“The thing that hath been, it is that which shall be; and that which is done is that which shall be done: and there is no new thing under the sun.” – Ecclesiastes 1:9
When you’ve been around as long as I have, you can look back over your life and note the events that changed your perspective and influenced how things turned out for you. They’re called turning points. They’re few and far between, and with good reason. Too many and your life would be one big chaotic mess.
Of maybe five or six major turning points that truly influenced the outcome for me, one stands apart. And I’m going to share it with you because it just might make a real difference for you, as it did for me.
I’m not exactly a bible scholar, but I do have a thing for the simple poetic wisdom of the Book of Ecclesiastes. I actually have my own versions of some of its key messages that I recite from time to time, including this one: The longer you live and the wiser you become, the more you’ll realize how little you know … and how little it matters.
Yes, I do realize I’m no poet. It can’t be helped.
Anyway, I was introduced to Ecclesiastes at a time when I needed to learn an important lesson – that all the knowledge and achievements in the world don’t add up to beans if you can’t enjoy or at least experience the precious moments that you’re here. Soon enough, it will all be over, and you don’t get to take anything with you.
My problem was that I’d spent a good part of my life distracted by questions like, Why am I here? and What’s my purpose in life? The day I decided to stop searching for answers and simply experience life was a big turning point. Ironically, that was when the answers came. When I quit overthinking and focused simply doing and being.
Like me, I see many of you spending God knows how much time searching for answers to distracting questions like, How to be successful? How to be happy? How to be rich? How to be famous? How to be more productive? How to be less anxious? How to be [fill in the blank]?
Here’s the thing. Someday, you may very well look back at your life and realize you’ve found the answers you sought, but like me, you’ll also realize that you didn’t find them by asking a lot of questions. I know that sounds like a paradox, so let me explain.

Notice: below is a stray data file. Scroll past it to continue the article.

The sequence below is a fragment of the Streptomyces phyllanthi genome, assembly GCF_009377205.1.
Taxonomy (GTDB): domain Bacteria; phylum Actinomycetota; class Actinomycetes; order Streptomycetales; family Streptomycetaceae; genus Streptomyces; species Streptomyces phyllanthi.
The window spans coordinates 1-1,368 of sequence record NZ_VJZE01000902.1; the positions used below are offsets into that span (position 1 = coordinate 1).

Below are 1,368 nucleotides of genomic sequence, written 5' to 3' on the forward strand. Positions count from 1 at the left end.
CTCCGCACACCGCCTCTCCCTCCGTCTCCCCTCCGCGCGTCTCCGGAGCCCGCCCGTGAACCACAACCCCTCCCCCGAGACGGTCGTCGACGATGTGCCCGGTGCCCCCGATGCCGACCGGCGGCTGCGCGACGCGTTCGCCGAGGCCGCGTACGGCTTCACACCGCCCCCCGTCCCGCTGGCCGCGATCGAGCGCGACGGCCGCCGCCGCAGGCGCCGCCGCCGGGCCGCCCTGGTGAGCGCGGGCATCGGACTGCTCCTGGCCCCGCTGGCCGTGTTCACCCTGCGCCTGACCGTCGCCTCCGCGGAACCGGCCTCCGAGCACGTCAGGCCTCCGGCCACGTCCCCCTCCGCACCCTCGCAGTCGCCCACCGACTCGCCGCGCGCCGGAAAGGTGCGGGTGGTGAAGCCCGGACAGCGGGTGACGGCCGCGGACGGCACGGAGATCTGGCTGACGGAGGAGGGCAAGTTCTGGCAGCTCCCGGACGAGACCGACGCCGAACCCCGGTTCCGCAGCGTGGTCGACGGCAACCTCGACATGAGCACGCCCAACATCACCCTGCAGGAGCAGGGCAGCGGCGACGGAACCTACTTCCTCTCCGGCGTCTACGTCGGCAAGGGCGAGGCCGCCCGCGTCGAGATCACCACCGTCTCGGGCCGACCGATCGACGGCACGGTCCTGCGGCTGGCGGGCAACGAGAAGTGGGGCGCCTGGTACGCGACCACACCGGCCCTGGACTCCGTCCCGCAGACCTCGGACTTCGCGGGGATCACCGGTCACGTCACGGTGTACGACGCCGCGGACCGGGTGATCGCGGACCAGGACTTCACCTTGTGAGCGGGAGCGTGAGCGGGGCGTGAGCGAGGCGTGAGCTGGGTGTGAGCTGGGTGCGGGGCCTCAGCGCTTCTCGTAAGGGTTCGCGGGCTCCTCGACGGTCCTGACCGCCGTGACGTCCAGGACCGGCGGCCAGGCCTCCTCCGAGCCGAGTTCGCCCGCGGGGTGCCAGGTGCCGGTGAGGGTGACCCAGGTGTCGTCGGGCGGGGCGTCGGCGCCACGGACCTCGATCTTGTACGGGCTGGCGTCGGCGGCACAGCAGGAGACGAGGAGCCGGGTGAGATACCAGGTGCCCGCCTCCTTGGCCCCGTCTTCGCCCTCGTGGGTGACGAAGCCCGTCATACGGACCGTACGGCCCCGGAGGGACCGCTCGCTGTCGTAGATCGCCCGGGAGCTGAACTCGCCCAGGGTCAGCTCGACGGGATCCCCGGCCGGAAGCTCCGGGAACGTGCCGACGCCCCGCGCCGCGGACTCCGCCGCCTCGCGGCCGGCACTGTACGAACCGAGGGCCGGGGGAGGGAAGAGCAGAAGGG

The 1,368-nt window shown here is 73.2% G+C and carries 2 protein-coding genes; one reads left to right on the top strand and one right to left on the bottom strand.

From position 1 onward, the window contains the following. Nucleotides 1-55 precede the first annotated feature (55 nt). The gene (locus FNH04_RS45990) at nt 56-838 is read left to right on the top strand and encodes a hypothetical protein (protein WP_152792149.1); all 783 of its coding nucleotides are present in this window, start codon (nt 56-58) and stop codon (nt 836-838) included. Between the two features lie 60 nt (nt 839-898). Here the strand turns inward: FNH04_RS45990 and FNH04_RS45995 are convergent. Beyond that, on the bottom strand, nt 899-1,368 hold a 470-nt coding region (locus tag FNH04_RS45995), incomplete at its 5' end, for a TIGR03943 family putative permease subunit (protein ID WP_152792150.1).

The truth is, life is very basic. You’re born with survival instincts. You learn trial and error at an early age (walking and such). In school they teach you how to reason (hopefully). From there you go out and experience and make choices. You gain confidence from good ones, and learn lessons from bad ones. Rinse and repeat.
That little snapshot of life reveals the four key elements that matter most in determining how things turn out for you: Instincts, smarts, experience, and choices. Of course there are other factors: characteristics, talents, skills, behavior, and luck, to name a few.
But here’s what everyone seems to have trouble understanding, these days. “Happy,” “successful,” “rich,” and “famous” are all outcomes that are determined by all the other factors I just talked about. If you want to achieve positive outcomes, you’d be wise to trust your instincts, think logically, gain experience, and make good choices.
And trust me when I tell you, there are no shortcuts to the outcome. The sooner you realize that and quit searching for them – the sooner you quit overthinking and focus simply on doing and being – the sooner you’ll achieve the outcome you’re looking for.
I bet I know what some of you are thinking. You hear what I’m saying, but you think It’s different now. What with social media, the blogosphere, self-help books, seminars, and all that, I bet you think the answers are out there. Well, I’m here to tell you that they’re not.
On second thought, don’t just take my word for it. Here’s a little wisdom, courtesy of Ecclesiastes 1:9, “The thing that hath been, it is that which shall be; and that which is done is that which shall be done: and there is no new thing under the sun.”
It means that things are not different now. They’re the same as they’ve always been. It would be tragic if some of you spent your entire lives without realizing how true that is. All I can say is, I’m glad I learned that lesson sooner, rather than later.